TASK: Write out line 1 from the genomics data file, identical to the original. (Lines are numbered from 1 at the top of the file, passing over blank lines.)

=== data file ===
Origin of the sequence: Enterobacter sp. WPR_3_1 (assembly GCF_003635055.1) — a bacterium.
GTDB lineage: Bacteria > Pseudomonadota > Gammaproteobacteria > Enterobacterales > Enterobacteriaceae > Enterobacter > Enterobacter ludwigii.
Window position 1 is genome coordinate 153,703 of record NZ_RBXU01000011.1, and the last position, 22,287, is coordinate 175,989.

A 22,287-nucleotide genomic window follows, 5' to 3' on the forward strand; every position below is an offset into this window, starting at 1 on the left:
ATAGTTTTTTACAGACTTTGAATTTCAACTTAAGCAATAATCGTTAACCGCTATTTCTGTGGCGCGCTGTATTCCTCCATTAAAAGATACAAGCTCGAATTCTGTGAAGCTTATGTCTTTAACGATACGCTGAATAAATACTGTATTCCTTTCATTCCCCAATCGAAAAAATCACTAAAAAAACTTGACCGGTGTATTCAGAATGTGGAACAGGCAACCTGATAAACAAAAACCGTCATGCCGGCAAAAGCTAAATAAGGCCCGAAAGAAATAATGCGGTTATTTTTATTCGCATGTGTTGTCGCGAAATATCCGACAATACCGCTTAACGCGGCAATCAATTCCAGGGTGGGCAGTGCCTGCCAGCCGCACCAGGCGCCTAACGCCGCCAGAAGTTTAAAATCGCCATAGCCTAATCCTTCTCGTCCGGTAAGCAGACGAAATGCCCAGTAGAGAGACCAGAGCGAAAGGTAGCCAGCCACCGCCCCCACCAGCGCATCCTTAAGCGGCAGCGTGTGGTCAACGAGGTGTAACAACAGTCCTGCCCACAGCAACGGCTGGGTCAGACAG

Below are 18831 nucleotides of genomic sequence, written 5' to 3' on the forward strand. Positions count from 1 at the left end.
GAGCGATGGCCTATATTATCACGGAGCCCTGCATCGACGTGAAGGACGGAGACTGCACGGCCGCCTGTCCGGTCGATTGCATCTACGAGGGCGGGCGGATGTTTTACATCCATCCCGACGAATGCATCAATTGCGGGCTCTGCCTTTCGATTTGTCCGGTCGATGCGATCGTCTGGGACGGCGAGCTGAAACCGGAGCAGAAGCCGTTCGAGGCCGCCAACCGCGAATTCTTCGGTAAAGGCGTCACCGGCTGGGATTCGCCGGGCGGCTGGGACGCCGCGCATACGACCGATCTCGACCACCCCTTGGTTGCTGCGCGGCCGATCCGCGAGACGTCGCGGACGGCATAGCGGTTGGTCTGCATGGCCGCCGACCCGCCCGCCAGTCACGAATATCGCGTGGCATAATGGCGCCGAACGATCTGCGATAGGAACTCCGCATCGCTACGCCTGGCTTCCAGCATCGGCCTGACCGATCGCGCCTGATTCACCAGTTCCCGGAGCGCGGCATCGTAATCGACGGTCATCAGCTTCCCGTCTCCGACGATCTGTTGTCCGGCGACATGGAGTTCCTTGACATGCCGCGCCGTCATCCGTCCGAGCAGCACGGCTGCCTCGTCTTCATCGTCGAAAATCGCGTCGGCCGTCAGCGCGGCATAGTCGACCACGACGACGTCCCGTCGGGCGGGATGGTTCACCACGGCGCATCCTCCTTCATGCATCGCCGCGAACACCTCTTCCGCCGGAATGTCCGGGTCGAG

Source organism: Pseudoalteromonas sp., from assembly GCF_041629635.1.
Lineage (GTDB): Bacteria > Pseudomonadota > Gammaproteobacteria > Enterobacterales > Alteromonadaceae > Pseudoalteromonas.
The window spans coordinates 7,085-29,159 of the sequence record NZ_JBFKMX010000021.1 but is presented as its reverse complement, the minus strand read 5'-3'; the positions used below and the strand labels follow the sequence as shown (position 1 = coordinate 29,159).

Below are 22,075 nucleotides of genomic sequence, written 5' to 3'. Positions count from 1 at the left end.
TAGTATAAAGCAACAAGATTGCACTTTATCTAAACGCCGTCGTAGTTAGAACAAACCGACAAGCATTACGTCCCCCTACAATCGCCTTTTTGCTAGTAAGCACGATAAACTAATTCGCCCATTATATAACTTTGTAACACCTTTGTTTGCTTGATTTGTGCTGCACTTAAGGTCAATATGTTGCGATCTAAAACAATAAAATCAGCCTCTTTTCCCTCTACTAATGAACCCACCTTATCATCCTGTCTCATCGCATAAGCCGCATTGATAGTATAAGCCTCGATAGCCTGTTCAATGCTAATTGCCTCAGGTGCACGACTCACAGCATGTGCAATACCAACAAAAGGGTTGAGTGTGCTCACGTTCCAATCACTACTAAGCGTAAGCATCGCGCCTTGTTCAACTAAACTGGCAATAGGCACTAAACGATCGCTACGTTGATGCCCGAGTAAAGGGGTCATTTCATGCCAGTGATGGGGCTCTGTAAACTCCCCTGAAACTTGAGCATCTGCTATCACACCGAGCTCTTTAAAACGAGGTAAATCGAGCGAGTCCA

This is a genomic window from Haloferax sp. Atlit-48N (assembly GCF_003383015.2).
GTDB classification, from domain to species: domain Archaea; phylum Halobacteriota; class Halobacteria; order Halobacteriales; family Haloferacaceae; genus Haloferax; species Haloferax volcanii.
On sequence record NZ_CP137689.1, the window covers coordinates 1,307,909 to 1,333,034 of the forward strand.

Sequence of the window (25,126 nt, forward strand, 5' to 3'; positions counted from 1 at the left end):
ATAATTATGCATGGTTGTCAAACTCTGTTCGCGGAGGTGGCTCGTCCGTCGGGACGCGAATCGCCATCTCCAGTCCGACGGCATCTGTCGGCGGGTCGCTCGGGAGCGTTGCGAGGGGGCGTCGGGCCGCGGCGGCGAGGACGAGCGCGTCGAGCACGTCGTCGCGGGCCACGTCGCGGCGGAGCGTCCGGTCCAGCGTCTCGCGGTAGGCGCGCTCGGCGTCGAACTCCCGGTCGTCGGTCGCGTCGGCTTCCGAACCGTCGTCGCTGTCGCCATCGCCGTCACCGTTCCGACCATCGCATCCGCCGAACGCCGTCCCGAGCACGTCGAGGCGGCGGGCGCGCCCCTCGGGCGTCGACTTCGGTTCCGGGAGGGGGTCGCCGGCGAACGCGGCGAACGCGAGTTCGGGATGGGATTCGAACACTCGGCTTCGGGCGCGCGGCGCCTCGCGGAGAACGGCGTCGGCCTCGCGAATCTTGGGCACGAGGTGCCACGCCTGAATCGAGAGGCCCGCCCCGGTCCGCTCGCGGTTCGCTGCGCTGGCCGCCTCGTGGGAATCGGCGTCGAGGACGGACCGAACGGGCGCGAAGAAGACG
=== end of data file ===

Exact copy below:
Origin of the sequence: Enterobacter sp. WPR_3_1 (assembly GCF_003635055.1) — a bacterium.